Federal treasurer Scott Morrison is about to deliver his first budget, a crucial pitch to voters ahead of the election expected on July 2.
Morrison has the job keeping voters happy while at the same time working on winding in the budget deficit, which means potentially painful, and vote-losing, spending cuts and the prospect of raising more tax revenue.
From what’s been revealed in the days leading to the budget, we know there will be changes to income tax and that this will be benefit middle income earners and stop their shift, via bracket creep, into a higher tax bracket.
But the revenue raising side of the budget is a little less certain. So far, the budget is more known for what’s not being done in terms of tax raising.
Malcolm Turnbull, who as prime minister is overseeing his government’s first budget, has ruled out changing negative gearing to raise more money. He has also ruled out allowing the states to raise their own income taxes.
We also know there will be no change to the 10% goods and services tax (GST) — at least during the rest of this government’s term.
The big shadow over the budget will be the deficit and the failure of forecasts to pick a correct number on revenue. We’re just not gathering enough tax to cover the cost of government programs.
The deficit has continued to blow out ever since since the last official mid year forecasts in December with revenues shrinking and spending rising.
Deloitte Access Economics says the underlying cash deficit will be about $41.7 billion for 2015-16, a substantial $4.3 billion worse than projected in December. Last year’s deficit was $37.9 billion.
And in the background is Australia’s international credit rating. Moody’s Investor Services says the government’s aim of balancing the budget by 2021 is “unlikely” without revenue measures.
That means Australia’s AAA rating is at risk.
Morrison says improving the tax system is key.
“We need to ensure our tax system is sustainable and we make sustainable changes to the tax system, so it can support the needs that are there in the future,” Morrison says.
“It’s well targeted, it deals with the loopholes, those who are seeking to take a lend of the system, and that’s what we will be doing in this budget.”
Morrison has flagged changes to education, welfare and health spending.
But cutting spending is at the top of the list.
This will be done by “saving more than we are spending” and “reducing taxes more than we are increasing taxes”.
The aim, according to Morrison, is to get expenditure as a share of the economy to 25.3% and the deficit reduced to 0.7% from 2.4% by the end of the current budget and forward estimates period.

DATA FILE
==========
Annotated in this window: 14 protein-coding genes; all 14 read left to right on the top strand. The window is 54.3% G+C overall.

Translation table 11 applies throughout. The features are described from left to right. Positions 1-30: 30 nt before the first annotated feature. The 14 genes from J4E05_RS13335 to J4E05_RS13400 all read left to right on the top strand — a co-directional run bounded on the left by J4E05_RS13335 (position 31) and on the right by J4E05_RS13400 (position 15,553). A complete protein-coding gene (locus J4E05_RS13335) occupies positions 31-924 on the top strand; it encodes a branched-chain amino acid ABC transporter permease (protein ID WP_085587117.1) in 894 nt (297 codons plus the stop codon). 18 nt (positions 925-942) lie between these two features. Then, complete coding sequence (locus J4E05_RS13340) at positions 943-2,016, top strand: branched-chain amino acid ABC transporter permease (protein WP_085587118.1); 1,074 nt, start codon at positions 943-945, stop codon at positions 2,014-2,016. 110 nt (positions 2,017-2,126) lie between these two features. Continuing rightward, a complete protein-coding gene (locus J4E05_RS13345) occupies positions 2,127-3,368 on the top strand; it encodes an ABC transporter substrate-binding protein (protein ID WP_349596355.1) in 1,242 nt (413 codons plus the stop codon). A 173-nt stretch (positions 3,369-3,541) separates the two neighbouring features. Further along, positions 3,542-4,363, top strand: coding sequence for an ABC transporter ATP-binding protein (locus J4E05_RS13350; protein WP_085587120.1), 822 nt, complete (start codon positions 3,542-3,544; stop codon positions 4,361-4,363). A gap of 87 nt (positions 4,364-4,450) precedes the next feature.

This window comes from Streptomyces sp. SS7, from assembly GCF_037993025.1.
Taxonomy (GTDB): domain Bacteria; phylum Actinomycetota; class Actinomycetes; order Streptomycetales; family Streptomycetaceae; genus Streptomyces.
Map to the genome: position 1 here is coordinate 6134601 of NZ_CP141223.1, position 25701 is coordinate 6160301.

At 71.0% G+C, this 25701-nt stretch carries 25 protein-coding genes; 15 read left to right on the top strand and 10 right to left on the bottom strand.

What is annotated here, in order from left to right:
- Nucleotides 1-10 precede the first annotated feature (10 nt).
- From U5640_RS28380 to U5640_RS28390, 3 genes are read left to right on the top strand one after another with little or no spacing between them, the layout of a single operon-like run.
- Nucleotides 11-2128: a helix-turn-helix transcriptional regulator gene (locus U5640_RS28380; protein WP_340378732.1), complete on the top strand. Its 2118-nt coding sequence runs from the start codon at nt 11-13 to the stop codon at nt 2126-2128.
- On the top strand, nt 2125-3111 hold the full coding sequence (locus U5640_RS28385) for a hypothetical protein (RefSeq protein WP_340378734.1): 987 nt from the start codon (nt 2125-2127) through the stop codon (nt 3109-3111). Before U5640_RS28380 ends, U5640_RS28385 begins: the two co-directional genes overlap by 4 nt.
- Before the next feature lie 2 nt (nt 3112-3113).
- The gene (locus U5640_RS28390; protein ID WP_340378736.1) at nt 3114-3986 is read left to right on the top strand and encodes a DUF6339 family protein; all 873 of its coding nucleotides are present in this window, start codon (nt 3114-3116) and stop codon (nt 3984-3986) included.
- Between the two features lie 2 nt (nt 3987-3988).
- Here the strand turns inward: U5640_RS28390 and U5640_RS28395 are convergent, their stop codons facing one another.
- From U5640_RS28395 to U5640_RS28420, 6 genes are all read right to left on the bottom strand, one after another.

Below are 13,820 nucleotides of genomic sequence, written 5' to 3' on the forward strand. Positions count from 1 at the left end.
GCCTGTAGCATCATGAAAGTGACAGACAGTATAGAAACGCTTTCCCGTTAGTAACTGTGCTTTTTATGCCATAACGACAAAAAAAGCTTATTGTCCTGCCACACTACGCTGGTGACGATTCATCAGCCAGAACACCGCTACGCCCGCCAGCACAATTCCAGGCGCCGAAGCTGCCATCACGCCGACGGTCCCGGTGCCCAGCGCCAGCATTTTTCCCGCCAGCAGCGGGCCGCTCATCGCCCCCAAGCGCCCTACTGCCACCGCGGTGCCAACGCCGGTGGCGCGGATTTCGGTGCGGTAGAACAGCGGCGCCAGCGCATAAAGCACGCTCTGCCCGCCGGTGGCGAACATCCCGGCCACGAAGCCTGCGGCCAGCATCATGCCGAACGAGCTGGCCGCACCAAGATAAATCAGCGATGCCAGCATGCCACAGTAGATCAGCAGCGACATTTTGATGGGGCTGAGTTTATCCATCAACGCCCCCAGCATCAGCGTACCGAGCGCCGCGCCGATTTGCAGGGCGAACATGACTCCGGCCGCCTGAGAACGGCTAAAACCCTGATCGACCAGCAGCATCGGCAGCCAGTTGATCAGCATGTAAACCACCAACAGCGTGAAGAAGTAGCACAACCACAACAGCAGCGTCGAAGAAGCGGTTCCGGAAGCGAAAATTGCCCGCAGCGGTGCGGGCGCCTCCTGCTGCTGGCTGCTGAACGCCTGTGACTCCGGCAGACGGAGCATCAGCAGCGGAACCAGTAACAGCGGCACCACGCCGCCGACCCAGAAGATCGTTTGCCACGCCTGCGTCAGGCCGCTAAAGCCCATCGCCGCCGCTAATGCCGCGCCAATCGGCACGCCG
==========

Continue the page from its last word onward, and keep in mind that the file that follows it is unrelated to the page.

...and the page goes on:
Keep an eye on the key numbers in the budget for hints on where the economy is heading. In MYEFO, the mid year budget update in December, the government forecast real GDP this year at 2.5%, unemployment at 6% and inflation at 2%.
Count on changes for middle income earners.
At the weekend, Malcolm Turnbull said: “There is substantial tax reform, or tax changes, in the budget.”
Expected are adjustments to the tax levels to ease the impact of bracket creep, where wage inflation pushes people into higher tax brackets.
The current $80,001 mark, above which each dollar earned gets taxed at 37 cents, is expected to be lifted, reducing the average tax rate for middle income earners.
“We’ve said consistently that we’re concerned about the impact of bracket creep,” assistant minister to the treasurer, Alex Hawke, told Sky News. “The government will continue to look at that issue and ensure to do all we can to address bracket creep and remove that burden.”
However, Morrison has said any changes to income tax will be “modest”.
The treasurer is concerned by average wage earners moving into the second highest tax bracket.
“We may be able to prevent that outcome going forward,” he said.
The nation’s superannuation nest egg is so large, at $2 trillion, and growing all the time through compulsory contributions, that is is difficult for governments to keep their hands off it.
Potential changes included getting more revenue by lowering the income level at which the concessional superannuation tax rate doubles to 30% from 15%.
Currently those earning $300,000 a year pay 30% on their contributions rather than the 15% for everyone earning below that.
Lower the level to those earning $180,000 or more could bring in an extra $2 billion a year to the government.